FBI sting shows 'sinister underworld' in San Francisco Chinatown
"He kind of became like a gangster celebrity. He was on parole, he had an ankle bracelet and he became a fixture at political events for a while," said Lee, who also teaches political science at San Francisco State University.
The 137-page complaint, whose many twists are reminiscent of "American Hustle," does not reveal whether Yee had any connection to Chow before the FBI got involved.
Yee, a progressive Democrat born in China, built his political fortune partly through Chinatown connections and had never lost a race until his failed bid for San Francisco mayor in 2011.
A few years before that, Chow's own political star began rising. Around 2008, he began meeting with at-risk youth to talk with kids about how to stay on the straight and narrow, said Rudy Corpuz Jr., executive director of the youth-led violence prevention organization United Playaz.
"He wasn't just the average guy on the street corner when he had that life, he was somebody you wouldn't mess with. And he's little so people were like, 'Damn, that little guy had that much power?" said Corpuz Jr., who said Chow's redemption story helped change hundreds of young lives for the good.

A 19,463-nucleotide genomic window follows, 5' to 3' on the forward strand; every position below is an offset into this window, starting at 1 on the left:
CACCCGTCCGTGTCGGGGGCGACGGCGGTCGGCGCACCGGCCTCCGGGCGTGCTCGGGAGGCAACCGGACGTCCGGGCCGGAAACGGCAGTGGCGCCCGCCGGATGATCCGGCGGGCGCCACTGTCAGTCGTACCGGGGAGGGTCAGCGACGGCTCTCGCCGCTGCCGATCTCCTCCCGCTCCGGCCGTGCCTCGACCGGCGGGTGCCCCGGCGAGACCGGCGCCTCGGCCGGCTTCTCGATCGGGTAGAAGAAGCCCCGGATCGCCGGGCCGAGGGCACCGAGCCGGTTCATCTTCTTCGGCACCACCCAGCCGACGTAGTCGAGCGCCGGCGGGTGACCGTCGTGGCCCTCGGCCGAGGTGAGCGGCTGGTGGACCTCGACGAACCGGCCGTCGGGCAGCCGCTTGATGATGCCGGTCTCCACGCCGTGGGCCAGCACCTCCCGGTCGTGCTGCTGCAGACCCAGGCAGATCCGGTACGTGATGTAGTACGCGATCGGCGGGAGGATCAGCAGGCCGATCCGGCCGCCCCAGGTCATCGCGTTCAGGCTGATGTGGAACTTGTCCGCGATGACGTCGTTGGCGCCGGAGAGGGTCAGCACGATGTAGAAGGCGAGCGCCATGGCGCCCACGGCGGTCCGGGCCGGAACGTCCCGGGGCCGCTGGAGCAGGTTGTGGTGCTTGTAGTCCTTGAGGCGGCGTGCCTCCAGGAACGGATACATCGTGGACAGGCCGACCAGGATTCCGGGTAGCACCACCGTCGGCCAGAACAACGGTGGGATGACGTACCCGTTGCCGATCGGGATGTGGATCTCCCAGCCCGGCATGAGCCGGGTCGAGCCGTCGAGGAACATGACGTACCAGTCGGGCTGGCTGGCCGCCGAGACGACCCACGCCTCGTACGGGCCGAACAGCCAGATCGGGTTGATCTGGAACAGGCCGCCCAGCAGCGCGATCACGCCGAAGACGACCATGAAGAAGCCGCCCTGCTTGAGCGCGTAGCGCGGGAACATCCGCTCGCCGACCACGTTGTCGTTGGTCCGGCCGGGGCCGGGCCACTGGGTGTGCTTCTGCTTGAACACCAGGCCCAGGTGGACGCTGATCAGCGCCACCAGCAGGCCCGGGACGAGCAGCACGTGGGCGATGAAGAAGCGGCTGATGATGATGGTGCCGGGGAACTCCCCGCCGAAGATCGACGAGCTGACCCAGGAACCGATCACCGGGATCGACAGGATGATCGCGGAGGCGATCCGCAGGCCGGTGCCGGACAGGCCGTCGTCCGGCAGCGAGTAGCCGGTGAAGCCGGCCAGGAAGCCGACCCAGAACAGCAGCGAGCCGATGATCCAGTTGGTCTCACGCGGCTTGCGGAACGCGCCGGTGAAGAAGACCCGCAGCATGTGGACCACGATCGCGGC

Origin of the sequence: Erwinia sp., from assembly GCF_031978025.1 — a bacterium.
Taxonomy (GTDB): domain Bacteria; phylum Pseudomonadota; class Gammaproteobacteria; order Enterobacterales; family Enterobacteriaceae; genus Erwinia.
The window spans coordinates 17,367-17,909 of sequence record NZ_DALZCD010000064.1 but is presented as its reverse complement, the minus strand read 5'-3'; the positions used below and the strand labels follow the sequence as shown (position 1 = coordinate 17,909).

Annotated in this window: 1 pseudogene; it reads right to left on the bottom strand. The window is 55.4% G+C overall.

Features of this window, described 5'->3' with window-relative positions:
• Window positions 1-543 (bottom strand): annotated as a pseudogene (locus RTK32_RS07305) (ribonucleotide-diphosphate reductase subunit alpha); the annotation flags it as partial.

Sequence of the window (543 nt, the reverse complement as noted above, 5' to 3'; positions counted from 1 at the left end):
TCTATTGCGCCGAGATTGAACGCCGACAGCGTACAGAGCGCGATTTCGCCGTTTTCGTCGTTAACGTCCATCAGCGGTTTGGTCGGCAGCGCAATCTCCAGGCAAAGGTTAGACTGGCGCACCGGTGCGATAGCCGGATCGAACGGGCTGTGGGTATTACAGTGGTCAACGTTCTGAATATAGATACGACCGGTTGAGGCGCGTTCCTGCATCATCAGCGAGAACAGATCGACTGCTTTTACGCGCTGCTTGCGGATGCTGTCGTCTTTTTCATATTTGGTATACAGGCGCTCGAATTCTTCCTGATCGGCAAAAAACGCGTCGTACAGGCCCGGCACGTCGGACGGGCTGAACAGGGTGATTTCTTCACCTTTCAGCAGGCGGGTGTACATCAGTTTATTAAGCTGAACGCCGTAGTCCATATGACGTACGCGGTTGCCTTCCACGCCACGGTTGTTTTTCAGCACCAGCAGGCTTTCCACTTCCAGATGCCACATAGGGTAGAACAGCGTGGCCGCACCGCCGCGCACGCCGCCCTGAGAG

Soon, the awards started coming. Chow was lauded by U.S. Sen. Dianne Feinstein of California for his work as a former offender who had become a community role model, and praised by San Francisco Mayor Ed Lee for his "willingness to give back to the community." He posted pictures of himself on Facebook with Lt. Gov. Gavin Newsom.
All the while he was running a criminal operation, according to court documents.
Several years ago, undercover FBI agents assigned to Chow infiltrated the organization, and ultimately snared Yee and his campaign consultant Keith Jackson.
The three were arrested Wednesday during a series of raids in Sacramento and the San Francisco Bay Area that also netted additional members of the tong.
Yee, free on $500,000 bail, withdrew Thursday from the race for secretary of state. Chow was denied bail because he was deemed a flight risk and a danger to the public. Jackson was denied bail, too.
"This is a very active criminal enterprise, and we won't see this one very busy for the near future," Chinn said.
Yee's allies, however, questioned why the senator had been targeted in the elaborate sting and cautioned that he was innocent until proven guilty.
"Leland always told me to be careful about taking money from the family associations, because you never know where the money is coming from. This kind of flies in the face of what he has told me," said Wayne Lee, a Yee protege who is mayor of the nearby suburb of Millbrae. "He's always been a champion for the downtrodden. I am hoping that he will be vindicated."
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